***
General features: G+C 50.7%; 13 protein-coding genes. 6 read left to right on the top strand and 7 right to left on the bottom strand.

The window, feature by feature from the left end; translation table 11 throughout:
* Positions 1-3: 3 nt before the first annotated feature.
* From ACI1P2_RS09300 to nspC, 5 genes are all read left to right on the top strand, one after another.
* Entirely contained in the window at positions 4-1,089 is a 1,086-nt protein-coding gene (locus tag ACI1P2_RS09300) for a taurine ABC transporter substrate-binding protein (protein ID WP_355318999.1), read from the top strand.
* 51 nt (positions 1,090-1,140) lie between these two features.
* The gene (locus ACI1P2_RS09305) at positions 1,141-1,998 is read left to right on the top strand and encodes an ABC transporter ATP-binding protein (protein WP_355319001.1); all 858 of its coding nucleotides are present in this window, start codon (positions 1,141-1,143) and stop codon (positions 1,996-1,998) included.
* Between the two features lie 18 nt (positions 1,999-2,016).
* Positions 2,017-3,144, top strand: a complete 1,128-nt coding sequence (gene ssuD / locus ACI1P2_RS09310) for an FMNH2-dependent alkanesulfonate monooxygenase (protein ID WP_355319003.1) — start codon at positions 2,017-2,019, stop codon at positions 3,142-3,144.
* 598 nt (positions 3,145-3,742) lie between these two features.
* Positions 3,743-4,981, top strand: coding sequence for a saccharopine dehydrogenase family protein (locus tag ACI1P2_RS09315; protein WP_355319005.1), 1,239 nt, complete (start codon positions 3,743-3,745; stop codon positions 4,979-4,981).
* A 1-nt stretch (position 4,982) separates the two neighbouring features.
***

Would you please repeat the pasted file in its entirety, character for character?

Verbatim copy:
General features: G+C 50.7%; 13 protein-coding genes. 6 read left to right on the top strand and 7 right to left on the bottom strand.

The window, feature by feature from the left end; translation table 11 throughout:
* Positions 1-3: 3 nt before the first annotated feature.
* From ACI1P2_RS09300 to nspC, 5 genes are all read left to right on the top strand, one after another.
* Entirely contained in the window at positions 4-1,089 is a 1,086-nt protein-coding gene (locus tag ACI1P2_RS09300) for a taurine ABC transporter substrate-binding protein (protein ID WP_355318999.1), read from the top strand.
* 51 nt (positions 1,090-1,140) lie between these two features.
* The gene (locus ACI1P2_RS09305) at positions 1,141-1,998 is read left to right on the top strand and encodes an ABC transporter ATP-binding protein (protein WP_355319001.1); all 858 of its coding nucleotides are present in this window, start codon (positions 1,141-1,143) and stop codon (positions 1,996-1,998) included.
* Between the two features lie 18 nt (positions 1,999-2,016).
* Positions 2,017-3,144, top strand: a complete 1,128-nt coding sequence (gene ssuD / locus ACI1P2_RS09310) for an FMNH2-dependent alkanesulfonate monooxygenase (protein ID WP_355319003.1) — start codon at positions 2,017-2,019, stop codon at positions 3,142-3,144.
* 598 nt (positions 3,145-3,742) lie between these two features.
* Positions 3,743-4,981, top strand: coding sequence for a saccharopine dehydrogenase family protein (locus tag ACI1P2_RS09315; protein WP_355319005.1), 1,239 nt, complete (start codon positions 3,743-3,745; stop codon positions 4,979-4,981).
* A 1-nt stretch (position 4,982) separates the two neighbouring features.